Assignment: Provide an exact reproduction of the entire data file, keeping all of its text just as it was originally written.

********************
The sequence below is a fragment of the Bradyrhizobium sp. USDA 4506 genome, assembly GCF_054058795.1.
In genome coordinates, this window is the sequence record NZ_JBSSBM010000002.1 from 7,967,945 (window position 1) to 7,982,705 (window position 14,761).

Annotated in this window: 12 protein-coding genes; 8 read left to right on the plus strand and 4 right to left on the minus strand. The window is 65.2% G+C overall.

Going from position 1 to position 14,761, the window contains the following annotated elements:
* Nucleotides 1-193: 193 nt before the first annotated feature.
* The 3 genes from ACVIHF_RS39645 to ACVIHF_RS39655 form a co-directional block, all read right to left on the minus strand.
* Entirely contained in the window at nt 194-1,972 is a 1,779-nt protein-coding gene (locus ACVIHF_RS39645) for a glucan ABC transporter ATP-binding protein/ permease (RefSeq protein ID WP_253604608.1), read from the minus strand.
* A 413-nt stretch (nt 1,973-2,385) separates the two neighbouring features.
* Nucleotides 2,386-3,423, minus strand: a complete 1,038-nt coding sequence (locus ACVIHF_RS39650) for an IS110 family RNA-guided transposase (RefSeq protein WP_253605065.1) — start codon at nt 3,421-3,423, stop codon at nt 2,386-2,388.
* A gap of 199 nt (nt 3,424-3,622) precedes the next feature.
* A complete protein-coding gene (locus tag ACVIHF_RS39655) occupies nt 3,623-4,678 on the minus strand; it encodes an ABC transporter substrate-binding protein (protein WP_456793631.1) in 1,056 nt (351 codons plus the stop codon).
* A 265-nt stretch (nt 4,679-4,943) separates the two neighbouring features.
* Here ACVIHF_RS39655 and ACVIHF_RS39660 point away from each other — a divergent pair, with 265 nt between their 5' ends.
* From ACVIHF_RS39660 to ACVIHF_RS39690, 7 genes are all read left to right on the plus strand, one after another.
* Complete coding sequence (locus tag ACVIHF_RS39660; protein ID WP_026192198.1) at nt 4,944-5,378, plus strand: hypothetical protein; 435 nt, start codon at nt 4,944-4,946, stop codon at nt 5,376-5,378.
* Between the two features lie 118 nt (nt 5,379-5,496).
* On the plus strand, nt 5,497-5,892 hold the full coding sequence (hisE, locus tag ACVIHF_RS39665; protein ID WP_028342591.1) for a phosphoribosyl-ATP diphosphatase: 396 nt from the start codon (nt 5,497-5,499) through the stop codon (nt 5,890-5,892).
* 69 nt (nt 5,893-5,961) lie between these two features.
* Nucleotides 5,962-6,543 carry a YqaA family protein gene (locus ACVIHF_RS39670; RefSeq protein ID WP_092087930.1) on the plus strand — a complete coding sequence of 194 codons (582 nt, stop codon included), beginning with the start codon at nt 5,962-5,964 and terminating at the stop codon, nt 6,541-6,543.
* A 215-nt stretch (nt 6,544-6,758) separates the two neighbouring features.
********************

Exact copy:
The sequence below is a fragment of the Bradyrhizobium sp. USDA 4506 genome, assembly GCF_054058795.1.
In genome coordinates, this window is the sequence record NZ_JBSSBM010000002.1 from 7,967,945 (window position 1) to 7,982,705 (window position 14,761).

Annotated in this window: 12 protein-coding genes; 8 read left to right on the plus strand and 4 right to left on the minus strand. The window is 65.2% G+C overall.

Going from position 1 to position 14,761, the window contains the following annotated elements:
* Nucleotides 1-193: 193 nt before the first annotated feature.
* The 3 genes from ACVIHF_RS39645 to ACVIHF_RS39655 form a co-directional block, all read right to left on the minus strand.
* Entirely contained in the window at nt 194-1,972 is a 1,779-nt protein-coding gene (locus ACVIHF_RS39645) for a glucan ABC transporter ATP-binding protein/ permease (RefSeq protein ID WP_253604608.1), read from the minus strand.
* A 413-nt stretch (nt 1,973-2,385) separates the two neighbouring features.
* Nucleotides 2,386-3,423, minus strand: a complete 1,038-nt coding sequence (locus ACVIHF_RS39650) for an IS110 family RNA-guided transposase (RefSeq protein WP_253605065.1) — start codon at nt 3,421-3,423, stop codon at nt 2,386-2,388.
* A gap of 199 nt (nt 3,424-3,622) precedes the next feature.
* A complete protein-coding gene (locus tag ACVIHF_RS39655) occupies nt 3,623-4,678 on the minus strand; it encodes an ABC transporter substrate-binding protein (protein WP_456793631.1) in 1,056 nt (351 codons plus the stop codon).
* A 265-nt stretch (nt 4,679-4,943) separates the two neighbouring features.
* Here ACVIHF_RS39655 and ACVIHF_RS39660 point away from each other — a divergent pair, with 265 nt between their 5' ends.
* From ACVIHF_RS39660 to ACVIHF_RS39690, 7 genes are all read left to right on the plus strand, one after another.
* Complete coding sequence (locus tag ACVIHF_RS39660; protein ID WP_026192198.1) at nt 4,944-5,378, plus strand: hypothetical protein; 435 nt, start codon at nt 4,944-4,946, stop codon at nt 5,376-5,378.
* Between the two features lie 118 nt (nt 5,379-5,496).
* On the plus strand, nt 5,497-5,892 hold the full coding sequence (hisE, locus tag ACVIHF_RS39665; protein ID WP_028342591.1) for a phosphoribosyl-ATP diphosphatase: 396 nt from the start codon (nt 5,497-5,499) through the stop codon (nt 5,890-5,892).
* 69 nt (nt 5,893-5,961) lie between these two features.
* Nucleotides 5,962-6,543 carry a YqaA family protein gene (locus ACVIHF_RS39670; RefSeq protein ID WP_092087930.1) on the plus strand — a complete coding sequence of 194 codons (582 nt, stop codon included), beginning with the start codon at nt 5,962-5,964 and terminating at the stop codon, nt 6,541-6,543.
* A 215-nt stretch (nt 6,544-6,758) separates the two neighbouring features.